Falling oil prices and a particularly harsh winter may have meant the US economy didn’t quite get the lift off many were predicting last year, but the latest round of job figures helped shrug off some of the winter blues.
February saw 295,000 new jobs added to the US economy, the 12th straight month more than 200,000 jobs had been added in a month.
Jason Furman, the chairman of the White House’s council of economic advisers, said: “With another strong employment report, we have now seen twelve straight months of private-sector job gains above 200,000 – the first time that has happened since 1977. Moreover, 2014 was the best year for job growth since the late 1990s and 2015 has continued at this pace.”
The unemployment level in the US is now below what it was before the Global Financial Crisis and a good deal better than it was one year ago when unemployment was at 6.7 per cent.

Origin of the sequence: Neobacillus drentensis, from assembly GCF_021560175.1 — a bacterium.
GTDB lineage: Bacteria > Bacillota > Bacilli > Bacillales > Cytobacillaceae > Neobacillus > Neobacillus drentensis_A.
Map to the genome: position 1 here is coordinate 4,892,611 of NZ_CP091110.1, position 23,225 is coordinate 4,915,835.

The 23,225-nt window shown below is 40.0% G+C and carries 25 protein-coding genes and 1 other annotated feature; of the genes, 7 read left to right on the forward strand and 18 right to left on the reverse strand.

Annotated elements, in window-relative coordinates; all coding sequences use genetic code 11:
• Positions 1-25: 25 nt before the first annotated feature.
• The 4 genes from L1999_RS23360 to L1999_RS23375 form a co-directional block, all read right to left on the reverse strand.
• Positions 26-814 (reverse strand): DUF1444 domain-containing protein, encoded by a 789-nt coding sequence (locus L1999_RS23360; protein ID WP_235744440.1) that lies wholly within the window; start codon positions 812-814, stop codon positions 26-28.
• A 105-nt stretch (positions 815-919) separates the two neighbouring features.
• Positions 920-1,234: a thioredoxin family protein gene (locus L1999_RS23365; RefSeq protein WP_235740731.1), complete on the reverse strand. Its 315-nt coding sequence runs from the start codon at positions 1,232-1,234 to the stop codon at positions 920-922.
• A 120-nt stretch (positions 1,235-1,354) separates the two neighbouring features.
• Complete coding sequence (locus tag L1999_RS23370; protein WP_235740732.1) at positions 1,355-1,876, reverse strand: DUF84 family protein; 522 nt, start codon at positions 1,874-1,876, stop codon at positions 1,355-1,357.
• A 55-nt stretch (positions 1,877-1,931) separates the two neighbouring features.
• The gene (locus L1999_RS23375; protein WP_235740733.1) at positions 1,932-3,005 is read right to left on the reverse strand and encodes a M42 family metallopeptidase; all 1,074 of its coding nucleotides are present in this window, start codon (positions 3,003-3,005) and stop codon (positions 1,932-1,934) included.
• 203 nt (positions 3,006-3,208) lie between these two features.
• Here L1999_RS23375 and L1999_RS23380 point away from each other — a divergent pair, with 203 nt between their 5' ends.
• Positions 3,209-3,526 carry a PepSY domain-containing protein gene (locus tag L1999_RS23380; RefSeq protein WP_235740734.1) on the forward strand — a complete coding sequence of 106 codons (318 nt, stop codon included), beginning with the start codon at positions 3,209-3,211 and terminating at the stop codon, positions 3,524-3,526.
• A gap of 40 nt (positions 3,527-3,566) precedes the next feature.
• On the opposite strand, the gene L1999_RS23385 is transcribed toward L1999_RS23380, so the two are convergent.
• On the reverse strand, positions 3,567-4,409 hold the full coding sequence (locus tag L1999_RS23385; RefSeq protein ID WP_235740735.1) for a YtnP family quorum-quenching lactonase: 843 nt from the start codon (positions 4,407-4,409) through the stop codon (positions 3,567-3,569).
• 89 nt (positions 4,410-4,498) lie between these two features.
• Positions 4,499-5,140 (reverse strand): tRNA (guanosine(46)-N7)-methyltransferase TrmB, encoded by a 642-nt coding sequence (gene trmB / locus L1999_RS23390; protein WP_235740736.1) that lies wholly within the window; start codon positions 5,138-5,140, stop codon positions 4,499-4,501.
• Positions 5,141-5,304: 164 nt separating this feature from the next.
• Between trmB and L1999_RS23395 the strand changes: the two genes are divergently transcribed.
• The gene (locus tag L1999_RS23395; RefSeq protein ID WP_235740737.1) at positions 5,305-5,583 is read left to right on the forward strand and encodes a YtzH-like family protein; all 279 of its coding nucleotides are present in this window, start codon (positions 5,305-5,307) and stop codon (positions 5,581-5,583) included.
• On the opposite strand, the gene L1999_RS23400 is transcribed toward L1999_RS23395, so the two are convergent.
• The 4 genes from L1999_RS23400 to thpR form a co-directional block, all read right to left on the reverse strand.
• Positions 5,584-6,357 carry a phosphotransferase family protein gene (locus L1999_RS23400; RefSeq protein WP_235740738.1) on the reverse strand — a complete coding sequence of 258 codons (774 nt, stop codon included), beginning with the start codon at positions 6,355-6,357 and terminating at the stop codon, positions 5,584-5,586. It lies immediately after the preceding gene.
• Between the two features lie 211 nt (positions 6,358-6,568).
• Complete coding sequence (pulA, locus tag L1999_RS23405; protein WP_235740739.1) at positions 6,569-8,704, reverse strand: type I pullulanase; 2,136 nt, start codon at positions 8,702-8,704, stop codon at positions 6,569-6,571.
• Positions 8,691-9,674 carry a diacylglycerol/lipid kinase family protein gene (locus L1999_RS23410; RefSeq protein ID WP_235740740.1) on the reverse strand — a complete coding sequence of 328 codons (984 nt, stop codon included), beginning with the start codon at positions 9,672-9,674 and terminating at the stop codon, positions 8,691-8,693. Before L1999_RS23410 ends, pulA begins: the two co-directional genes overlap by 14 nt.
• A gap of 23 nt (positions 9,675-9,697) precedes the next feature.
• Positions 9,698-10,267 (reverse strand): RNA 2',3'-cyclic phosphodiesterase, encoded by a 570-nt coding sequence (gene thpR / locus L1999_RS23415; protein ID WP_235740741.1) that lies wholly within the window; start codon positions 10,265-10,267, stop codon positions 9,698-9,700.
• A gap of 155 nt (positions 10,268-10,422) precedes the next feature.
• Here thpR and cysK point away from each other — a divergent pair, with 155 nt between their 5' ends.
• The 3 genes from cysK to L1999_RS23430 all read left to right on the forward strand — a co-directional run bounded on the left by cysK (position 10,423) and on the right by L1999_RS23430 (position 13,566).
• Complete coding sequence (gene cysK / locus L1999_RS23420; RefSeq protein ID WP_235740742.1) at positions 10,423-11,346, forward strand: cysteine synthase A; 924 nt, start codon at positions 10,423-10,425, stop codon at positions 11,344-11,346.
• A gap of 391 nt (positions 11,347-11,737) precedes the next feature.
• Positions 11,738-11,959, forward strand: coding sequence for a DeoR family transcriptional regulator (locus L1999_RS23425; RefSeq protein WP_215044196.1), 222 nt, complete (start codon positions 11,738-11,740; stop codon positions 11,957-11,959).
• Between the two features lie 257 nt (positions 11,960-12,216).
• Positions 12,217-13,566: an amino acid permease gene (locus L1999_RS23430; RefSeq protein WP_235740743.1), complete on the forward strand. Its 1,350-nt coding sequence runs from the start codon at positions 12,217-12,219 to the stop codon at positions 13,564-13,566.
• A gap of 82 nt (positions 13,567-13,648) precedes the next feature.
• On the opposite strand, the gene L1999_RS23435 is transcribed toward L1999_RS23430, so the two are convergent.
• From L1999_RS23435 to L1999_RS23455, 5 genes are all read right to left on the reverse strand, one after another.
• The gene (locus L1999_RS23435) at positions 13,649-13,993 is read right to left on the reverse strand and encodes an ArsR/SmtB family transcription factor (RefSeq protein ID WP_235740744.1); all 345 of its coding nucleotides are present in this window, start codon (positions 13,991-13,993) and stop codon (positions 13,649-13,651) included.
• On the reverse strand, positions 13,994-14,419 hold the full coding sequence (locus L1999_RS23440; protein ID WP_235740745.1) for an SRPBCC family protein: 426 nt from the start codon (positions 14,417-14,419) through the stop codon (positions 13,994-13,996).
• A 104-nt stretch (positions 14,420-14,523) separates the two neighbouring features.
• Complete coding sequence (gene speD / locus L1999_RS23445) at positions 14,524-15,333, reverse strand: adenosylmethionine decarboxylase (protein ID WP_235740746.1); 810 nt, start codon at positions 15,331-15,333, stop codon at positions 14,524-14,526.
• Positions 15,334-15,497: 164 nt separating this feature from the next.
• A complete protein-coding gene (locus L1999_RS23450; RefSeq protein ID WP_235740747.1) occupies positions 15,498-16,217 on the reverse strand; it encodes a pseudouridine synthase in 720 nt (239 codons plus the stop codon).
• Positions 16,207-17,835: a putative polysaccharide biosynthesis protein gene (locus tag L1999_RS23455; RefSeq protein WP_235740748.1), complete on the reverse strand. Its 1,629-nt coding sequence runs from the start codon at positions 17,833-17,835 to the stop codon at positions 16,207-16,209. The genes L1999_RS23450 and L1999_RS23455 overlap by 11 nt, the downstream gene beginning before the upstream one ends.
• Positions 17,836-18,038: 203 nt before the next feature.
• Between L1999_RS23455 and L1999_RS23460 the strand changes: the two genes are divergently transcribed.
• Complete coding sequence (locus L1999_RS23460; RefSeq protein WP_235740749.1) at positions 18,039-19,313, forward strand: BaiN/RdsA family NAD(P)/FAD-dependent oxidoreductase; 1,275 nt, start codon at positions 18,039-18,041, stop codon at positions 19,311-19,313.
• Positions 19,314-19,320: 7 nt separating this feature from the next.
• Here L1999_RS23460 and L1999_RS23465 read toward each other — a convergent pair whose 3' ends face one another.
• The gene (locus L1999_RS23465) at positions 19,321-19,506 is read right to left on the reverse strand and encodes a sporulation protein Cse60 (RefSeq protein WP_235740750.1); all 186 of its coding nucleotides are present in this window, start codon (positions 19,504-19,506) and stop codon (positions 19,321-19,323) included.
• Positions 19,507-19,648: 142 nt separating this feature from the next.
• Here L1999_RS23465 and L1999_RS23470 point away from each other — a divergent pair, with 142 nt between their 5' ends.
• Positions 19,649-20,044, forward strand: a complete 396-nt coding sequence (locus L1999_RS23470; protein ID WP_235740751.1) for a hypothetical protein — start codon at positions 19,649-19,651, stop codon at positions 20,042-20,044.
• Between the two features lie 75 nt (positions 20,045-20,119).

US website Marketwatch.com said the latest employment numbers offered more proof the economy was likely to continue to chug along in the wake of the biggest spurt of hiring since the Clinton era. Many economists think the U.S. might achieve 3 per cent annual growth in 2015 for the first time in a decade.
“The U.S. labor market is on fire,” said Neil Dutta, head of economics at Renaissance Macro Research told Marketwatch. The website warned the continual fall in unemployment may force the Federal Reserve to raise interest rates in the first half of the year to prevent the economy from overheating.